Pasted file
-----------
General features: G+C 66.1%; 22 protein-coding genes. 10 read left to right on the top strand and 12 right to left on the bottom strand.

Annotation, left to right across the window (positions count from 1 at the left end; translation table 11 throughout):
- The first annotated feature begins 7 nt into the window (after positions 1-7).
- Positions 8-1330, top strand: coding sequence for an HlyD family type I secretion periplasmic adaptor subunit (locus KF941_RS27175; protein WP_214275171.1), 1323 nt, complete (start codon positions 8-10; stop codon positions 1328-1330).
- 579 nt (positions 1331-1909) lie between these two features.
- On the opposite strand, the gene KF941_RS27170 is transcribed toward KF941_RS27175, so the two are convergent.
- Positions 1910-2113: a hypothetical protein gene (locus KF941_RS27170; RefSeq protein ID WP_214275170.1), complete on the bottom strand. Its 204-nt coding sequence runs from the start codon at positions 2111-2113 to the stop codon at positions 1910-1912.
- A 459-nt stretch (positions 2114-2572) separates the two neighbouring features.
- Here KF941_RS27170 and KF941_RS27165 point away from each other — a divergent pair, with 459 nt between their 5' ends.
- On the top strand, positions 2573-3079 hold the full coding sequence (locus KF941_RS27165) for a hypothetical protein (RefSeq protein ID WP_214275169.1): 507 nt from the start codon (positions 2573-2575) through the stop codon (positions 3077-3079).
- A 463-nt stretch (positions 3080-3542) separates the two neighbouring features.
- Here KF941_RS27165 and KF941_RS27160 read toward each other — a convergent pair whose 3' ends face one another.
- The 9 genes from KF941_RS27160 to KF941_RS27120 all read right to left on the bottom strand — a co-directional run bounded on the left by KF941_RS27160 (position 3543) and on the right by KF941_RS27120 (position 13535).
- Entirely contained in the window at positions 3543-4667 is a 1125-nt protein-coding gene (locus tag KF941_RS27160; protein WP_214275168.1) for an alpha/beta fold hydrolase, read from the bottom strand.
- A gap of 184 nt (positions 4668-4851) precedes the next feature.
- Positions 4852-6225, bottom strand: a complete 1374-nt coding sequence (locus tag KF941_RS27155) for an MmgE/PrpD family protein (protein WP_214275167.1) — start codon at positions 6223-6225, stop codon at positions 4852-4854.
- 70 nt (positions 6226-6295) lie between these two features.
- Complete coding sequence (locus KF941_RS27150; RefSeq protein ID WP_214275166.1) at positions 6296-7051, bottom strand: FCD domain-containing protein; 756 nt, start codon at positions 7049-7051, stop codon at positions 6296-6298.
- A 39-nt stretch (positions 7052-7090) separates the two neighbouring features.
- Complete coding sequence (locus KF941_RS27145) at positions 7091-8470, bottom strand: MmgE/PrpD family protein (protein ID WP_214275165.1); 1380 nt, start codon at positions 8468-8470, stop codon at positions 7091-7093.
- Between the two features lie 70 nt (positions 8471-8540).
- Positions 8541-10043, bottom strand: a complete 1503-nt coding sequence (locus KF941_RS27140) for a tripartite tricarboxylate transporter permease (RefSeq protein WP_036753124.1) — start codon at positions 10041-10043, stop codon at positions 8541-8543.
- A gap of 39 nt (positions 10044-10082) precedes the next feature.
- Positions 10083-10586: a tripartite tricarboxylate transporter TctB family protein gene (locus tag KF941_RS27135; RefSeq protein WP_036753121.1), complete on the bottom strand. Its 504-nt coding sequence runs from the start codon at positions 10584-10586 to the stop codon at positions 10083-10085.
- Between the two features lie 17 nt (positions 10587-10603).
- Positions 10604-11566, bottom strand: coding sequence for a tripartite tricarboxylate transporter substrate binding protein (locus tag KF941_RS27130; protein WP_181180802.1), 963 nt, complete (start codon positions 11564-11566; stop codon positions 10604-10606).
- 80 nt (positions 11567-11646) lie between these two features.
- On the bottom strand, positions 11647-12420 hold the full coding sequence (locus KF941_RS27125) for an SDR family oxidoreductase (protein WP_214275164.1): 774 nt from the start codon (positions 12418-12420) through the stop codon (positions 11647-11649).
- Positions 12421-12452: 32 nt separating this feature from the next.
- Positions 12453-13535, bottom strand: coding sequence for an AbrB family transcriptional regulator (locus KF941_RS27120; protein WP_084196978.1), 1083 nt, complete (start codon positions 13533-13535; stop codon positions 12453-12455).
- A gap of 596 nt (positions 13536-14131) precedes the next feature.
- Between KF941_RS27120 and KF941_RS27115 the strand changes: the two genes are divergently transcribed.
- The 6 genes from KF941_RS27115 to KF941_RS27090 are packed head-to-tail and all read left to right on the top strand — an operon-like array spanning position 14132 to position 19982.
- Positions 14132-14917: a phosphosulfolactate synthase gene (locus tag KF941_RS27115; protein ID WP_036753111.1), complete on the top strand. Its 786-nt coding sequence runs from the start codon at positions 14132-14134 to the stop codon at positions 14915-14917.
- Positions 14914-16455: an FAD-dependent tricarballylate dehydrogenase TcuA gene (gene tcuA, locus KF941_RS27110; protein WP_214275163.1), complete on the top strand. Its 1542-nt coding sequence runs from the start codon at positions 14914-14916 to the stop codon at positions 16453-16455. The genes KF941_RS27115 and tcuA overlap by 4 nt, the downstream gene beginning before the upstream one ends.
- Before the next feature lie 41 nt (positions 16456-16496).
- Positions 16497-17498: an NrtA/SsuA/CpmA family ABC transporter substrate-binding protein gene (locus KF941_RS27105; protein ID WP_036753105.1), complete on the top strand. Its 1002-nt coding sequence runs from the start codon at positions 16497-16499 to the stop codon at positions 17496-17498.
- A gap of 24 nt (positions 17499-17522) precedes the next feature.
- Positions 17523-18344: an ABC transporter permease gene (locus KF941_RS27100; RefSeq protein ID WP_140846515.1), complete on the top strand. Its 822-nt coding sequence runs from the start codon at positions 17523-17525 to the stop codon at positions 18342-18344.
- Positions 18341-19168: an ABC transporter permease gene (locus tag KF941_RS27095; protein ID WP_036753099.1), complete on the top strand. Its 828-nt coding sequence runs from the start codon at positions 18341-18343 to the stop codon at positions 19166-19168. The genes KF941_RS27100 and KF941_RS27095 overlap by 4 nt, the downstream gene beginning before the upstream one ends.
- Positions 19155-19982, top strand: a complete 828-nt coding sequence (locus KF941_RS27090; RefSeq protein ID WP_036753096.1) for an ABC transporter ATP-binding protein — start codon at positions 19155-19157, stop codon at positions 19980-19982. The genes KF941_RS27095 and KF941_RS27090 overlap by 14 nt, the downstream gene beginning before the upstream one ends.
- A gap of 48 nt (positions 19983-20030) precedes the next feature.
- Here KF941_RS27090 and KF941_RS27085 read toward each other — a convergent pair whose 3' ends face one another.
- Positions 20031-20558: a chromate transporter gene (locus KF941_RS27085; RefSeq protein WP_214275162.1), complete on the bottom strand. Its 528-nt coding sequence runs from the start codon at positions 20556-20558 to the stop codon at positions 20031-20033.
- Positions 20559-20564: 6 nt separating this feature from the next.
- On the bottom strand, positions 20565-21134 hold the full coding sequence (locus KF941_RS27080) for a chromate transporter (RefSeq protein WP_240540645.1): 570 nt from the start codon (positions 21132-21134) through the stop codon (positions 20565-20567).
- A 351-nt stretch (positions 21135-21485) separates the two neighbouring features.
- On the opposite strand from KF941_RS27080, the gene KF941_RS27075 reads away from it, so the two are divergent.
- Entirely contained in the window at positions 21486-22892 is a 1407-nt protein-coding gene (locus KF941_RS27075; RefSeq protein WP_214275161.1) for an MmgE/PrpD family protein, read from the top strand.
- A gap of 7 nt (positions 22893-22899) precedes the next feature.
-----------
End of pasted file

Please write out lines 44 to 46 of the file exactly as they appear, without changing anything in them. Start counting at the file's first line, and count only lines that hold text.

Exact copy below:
- Positions 20031-20558: a chromate transporter gene (locus KF941_RS27085; RefSeq protein WP_214275162.1), complete on the bottom strand. Its 528-nt coding sequence runs from the start codon at positions 20556-20558 to the stop codon at positions 20031-20033.
- Positions 20559-20564: 6 nt separating this feature from the next.
- On the bottom strand, positions 20565-21134 hold the full coding sequence (locus KF941_RS27080) for a chromate transporter (RefSeq protein WP_240540645.1): 570 nt from the start codon (positions 21132-21134) through the stop codon (positions 20565-20567).